Rules a truck company must follow to secure cargo
Trucks are a familiar a sight on Louisiana roads and fellow drivers are advised to take caution when sharing the roadways with them. While accidents are a danger, one of the more understated issues that can arise with a truck is whether or not the cargo that is being hauled is properly secured. The Federal Motor Carrier Safety Administration has certain rules that are in place for a truck company and a truck owner to adhere to make sure that the load is safe. If this is violated and there are injuries or fatalities as a result of a crash, there could be the basis to file a lawsuit to seek compensation.
The rules that the FMSCA has in place are related to cargo except for that which does not have an actual shape or structure such as gases, liquids, grains and other similarly shapeless items. Items that are deemed to be cargo with structure and shape must be immobilized and secured on the vehicle. The devices used to keep the cargo in place must be sufficiently strong, use shoring bars, tie downs, dunnage or dunnage bags. Dunnage refers to an airbag or inflatable type of device. A combination of these can be used.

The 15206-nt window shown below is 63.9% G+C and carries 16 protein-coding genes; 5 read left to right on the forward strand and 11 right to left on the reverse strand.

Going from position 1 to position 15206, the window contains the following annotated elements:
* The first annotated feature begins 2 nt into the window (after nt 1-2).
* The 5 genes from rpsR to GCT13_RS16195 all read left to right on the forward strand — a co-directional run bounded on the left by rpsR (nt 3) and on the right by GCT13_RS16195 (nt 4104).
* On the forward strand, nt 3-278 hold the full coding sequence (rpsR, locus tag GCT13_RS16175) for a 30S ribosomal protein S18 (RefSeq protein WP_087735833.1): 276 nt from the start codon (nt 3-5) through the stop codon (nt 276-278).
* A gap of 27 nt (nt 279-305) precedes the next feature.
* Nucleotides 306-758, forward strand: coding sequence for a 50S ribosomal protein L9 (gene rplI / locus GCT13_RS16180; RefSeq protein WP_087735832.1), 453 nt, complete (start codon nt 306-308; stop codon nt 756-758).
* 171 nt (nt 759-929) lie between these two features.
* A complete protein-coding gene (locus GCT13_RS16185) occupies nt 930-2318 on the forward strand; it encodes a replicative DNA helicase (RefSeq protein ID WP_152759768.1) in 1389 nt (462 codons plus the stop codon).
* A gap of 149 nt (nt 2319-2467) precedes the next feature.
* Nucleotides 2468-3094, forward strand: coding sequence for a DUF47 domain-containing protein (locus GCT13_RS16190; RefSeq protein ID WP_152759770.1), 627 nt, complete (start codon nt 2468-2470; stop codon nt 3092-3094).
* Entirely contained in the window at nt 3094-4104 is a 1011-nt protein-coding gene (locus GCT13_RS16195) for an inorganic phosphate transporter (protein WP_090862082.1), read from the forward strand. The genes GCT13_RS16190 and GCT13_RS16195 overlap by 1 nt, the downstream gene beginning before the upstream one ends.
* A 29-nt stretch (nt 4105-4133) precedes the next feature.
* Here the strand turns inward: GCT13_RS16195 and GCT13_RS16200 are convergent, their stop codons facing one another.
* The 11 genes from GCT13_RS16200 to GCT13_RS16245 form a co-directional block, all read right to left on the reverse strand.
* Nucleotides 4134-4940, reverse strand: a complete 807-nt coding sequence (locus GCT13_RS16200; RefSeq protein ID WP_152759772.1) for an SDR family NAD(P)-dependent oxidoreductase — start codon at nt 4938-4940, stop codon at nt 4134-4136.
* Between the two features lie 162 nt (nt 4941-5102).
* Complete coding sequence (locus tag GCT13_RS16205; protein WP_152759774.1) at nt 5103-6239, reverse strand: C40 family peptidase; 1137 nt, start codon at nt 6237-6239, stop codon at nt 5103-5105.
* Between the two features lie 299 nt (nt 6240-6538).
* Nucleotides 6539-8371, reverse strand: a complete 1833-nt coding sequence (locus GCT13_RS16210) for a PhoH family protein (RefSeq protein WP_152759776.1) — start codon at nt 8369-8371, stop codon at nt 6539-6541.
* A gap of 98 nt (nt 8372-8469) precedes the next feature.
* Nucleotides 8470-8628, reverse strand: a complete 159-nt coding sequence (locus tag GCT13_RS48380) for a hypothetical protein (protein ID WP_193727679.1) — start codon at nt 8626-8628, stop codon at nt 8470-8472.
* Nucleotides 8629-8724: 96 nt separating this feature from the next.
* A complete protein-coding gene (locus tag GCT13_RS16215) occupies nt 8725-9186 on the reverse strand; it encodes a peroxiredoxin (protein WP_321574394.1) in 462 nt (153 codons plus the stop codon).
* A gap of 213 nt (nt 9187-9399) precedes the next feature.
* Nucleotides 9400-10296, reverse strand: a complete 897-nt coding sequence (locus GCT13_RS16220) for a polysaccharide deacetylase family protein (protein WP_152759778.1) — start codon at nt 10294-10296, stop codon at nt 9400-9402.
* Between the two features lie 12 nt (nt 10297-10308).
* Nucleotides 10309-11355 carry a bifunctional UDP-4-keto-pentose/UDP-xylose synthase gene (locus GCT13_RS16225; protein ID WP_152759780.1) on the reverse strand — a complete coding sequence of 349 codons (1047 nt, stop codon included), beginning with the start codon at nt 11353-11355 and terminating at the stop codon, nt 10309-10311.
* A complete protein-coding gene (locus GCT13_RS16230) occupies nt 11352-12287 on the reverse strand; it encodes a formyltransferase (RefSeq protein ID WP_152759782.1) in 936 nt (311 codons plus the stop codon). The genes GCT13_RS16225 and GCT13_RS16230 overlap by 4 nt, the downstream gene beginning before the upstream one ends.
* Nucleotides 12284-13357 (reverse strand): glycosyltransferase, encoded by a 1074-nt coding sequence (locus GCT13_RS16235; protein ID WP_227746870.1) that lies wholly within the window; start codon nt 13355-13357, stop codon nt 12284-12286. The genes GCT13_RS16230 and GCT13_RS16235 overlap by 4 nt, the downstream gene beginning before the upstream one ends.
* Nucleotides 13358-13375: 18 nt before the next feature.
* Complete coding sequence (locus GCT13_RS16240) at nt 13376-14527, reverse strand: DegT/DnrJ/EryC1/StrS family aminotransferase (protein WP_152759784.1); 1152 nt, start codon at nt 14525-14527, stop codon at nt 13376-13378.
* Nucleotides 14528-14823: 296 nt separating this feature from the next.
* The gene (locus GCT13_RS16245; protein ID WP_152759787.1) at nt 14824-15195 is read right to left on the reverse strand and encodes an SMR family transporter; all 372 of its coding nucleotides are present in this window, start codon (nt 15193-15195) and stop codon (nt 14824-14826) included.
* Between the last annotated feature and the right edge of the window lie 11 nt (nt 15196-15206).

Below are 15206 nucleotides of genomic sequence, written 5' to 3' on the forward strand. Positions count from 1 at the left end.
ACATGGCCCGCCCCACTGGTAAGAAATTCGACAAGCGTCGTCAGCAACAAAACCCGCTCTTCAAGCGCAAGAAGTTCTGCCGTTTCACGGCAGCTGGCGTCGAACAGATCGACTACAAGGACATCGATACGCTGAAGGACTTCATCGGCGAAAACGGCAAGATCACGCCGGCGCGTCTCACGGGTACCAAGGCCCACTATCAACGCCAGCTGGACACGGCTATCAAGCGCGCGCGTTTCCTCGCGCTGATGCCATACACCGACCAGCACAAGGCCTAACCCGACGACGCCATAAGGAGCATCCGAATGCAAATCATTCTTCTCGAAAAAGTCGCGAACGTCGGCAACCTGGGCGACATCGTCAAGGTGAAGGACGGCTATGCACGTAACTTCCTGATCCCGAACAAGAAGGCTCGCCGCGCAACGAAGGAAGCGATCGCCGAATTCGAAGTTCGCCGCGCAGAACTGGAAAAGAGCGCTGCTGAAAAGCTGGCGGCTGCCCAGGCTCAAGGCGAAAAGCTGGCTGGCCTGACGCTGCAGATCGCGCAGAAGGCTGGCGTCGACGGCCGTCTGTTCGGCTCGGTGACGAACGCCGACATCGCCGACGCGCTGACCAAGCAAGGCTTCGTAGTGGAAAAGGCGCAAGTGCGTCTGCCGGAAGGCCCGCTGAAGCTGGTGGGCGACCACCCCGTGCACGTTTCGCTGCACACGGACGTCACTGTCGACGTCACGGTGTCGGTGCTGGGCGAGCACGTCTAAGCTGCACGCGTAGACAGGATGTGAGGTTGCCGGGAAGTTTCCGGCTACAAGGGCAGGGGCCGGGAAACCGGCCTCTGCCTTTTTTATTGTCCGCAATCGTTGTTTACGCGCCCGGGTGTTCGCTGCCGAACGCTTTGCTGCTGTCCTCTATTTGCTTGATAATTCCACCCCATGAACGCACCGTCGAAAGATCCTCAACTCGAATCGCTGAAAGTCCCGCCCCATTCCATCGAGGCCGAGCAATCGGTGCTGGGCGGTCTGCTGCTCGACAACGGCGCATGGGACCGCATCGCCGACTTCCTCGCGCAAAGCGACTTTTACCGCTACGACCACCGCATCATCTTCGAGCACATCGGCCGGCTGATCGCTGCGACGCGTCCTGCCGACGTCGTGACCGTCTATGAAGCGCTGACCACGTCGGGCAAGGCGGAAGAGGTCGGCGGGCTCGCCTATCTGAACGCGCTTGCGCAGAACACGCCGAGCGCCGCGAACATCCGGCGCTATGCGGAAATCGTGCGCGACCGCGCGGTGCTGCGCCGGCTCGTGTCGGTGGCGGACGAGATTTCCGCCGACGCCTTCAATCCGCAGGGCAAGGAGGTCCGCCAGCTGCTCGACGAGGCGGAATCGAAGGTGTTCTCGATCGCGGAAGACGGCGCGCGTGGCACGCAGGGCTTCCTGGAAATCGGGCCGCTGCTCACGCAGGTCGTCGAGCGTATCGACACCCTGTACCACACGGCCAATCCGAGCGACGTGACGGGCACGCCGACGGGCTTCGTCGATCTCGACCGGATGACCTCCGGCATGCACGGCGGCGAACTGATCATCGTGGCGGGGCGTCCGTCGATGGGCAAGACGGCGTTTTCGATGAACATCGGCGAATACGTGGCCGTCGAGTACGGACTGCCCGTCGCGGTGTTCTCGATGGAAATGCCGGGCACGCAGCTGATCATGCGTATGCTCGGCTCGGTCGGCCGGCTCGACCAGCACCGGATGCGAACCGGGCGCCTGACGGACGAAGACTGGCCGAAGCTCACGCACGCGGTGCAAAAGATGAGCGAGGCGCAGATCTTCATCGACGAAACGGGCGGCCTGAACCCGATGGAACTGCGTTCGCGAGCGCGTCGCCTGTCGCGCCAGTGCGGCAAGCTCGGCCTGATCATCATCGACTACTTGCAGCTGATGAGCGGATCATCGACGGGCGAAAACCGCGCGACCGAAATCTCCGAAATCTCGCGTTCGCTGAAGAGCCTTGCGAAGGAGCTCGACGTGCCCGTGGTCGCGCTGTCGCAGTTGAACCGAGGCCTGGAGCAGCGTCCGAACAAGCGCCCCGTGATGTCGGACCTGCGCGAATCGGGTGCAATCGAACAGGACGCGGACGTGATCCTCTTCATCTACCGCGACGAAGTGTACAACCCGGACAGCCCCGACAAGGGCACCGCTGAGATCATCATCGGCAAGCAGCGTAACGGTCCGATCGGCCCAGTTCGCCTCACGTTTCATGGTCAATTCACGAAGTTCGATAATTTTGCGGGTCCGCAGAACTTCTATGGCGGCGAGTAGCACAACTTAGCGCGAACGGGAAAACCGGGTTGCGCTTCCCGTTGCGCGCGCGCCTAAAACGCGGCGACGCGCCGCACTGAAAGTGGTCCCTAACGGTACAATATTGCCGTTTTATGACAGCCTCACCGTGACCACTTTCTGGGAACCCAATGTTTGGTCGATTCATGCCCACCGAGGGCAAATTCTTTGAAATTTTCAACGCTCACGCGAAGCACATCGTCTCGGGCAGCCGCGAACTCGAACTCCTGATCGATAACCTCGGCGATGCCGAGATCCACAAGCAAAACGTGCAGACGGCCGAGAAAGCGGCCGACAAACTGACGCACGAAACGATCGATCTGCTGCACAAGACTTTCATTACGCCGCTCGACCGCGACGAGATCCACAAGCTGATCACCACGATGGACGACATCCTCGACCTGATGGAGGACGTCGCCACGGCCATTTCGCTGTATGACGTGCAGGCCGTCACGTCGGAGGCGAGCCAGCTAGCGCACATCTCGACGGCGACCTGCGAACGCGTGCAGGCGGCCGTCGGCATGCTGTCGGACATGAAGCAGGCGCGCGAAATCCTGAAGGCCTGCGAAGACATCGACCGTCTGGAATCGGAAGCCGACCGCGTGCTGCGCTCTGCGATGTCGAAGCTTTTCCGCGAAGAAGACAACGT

If the cargo has a propensity to roll, it must be restrained by a cradle, chocks, wedges or the equivalent to stopping a potential roll. That which is in place to prevent rolling must not be at risk to come loose or become unfastened as the vehicle is in motion. With cargo or articles that are next to one another and secured by transverse tie downs, they must be in contact with one another or prevented from shifting towards one another while in transit. There is also a working load limit for the tie downs. It must be a minimum of one-half times the weight of the article or the group of articles.
Unfortunately, it is not unusual for a truck accident to occur because the company or the operator was negligent in making sure that the rules were followed and the cargo was properly secured. When this happens, the sheer size and weight of the truck and its cargo can cause significant damage and even death to others on the road. Contacting a legal professional experienced in seeking compensation after a trucking accident can help in pursuing a case after failing to follow the FMCSA rules.
Source: fmcsa.dot.gov, “393.106: What are the general requirements for securing articles of cargo?,” accessed on July 5, 2016